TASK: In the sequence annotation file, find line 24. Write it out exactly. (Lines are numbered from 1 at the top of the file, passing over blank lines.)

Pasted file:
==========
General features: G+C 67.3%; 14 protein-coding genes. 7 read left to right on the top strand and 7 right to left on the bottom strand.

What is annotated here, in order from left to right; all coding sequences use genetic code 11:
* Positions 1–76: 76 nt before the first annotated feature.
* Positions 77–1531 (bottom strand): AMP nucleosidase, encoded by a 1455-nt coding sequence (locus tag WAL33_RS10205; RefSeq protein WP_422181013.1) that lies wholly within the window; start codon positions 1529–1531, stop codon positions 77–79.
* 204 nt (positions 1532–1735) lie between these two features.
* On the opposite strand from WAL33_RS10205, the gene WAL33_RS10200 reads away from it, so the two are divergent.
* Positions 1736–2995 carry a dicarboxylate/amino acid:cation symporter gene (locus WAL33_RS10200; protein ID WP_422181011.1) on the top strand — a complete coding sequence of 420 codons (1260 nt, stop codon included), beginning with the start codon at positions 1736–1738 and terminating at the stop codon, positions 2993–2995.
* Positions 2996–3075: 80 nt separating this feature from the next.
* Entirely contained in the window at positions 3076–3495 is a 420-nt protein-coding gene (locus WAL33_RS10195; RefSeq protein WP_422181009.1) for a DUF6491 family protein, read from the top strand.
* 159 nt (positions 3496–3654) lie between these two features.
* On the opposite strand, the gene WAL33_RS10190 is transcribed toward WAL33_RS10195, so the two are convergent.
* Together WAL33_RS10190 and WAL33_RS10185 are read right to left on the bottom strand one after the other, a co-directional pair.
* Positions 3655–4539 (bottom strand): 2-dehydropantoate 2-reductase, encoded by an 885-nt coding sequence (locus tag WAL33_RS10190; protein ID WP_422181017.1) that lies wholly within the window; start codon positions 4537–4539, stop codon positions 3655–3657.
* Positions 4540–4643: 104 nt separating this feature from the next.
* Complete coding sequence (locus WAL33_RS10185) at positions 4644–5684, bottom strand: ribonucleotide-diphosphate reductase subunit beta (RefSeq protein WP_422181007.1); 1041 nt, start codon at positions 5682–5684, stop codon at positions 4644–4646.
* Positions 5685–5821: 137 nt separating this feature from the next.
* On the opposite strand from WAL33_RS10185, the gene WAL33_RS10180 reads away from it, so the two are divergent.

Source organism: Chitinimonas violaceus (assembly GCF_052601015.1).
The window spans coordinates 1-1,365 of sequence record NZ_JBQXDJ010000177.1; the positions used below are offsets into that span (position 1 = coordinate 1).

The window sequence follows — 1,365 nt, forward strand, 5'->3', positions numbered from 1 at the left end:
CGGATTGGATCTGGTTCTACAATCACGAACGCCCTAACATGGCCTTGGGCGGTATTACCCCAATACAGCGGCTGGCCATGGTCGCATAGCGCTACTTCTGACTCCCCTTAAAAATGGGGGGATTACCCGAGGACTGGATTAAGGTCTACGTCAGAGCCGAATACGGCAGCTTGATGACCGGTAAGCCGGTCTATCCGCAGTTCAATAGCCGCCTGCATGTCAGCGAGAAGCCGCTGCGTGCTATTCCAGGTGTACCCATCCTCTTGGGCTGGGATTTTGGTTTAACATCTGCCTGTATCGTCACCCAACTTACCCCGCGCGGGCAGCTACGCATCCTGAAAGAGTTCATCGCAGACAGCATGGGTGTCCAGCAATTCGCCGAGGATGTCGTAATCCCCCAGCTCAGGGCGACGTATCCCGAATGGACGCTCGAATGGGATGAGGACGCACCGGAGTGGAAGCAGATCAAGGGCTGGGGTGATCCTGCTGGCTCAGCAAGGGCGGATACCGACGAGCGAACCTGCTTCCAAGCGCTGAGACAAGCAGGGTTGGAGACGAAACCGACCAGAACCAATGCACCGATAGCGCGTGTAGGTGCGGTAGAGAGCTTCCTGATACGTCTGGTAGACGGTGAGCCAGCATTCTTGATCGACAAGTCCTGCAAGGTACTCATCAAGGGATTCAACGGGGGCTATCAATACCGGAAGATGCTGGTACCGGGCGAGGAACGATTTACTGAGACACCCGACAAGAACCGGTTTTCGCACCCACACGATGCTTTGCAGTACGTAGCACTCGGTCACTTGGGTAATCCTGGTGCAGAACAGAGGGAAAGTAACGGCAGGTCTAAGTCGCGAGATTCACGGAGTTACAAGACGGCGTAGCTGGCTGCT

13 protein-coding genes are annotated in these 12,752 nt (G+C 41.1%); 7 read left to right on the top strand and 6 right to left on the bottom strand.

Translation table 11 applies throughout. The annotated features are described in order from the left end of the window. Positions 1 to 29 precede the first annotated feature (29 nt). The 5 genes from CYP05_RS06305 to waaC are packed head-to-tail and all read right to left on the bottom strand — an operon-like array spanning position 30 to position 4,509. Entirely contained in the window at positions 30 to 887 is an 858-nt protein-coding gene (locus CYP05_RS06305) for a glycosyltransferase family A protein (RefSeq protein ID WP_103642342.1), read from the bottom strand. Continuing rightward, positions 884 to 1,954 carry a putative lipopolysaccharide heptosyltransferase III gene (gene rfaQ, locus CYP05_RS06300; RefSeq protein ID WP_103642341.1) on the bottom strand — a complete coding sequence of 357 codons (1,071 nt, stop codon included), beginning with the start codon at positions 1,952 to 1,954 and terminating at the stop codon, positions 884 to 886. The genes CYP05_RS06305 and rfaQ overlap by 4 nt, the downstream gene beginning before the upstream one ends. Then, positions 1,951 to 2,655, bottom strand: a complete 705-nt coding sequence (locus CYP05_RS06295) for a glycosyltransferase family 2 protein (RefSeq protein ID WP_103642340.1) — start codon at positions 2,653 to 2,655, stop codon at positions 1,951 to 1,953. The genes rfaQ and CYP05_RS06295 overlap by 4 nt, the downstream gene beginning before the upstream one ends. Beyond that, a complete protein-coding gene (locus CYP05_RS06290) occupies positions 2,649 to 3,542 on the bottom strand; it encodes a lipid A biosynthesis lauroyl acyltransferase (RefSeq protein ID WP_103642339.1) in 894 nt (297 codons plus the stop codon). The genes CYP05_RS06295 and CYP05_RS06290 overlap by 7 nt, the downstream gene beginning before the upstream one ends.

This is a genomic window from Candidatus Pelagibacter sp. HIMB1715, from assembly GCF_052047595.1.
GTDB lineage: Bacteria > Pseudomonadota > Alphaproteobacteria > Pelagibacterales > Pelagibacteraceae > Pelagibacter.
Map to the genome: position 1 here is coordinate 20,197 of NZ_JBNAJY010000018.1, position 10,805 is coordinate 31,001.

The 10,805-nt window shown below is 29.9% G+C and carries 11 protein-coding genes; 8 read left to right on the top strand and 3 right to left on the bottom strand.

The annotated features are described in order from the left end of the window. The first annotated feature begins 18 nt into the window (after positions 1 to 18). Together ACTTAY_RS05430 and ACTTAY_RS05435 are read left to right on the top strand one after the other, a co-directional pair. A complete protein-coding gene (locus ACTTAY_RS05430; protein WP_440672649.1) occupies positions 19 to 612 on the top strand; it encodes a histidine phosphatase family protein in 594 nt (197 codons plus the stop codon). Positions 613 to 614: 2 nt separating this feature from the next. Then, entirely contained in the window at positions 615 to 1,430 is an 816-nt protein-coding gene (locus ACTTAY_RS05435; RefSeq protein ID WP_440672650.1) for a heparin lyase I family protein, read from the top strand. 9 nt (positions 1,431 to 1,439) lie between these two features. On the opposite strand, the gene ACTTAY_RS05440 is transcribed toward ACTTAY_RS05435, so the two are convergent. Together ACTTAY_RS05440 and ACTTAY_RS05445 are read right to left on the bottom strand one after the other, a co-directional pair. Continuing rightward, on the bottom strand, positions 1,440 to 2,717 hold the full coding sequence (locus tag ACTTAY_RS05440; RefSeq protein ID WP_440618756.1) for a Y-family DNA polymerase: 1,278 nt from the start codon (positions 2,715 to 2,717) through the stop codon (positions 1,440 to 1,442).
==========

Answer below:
This is a genomic window from Candidatus Pelagibacter sp. HIMB1715, from assembly GCF_052047595.1.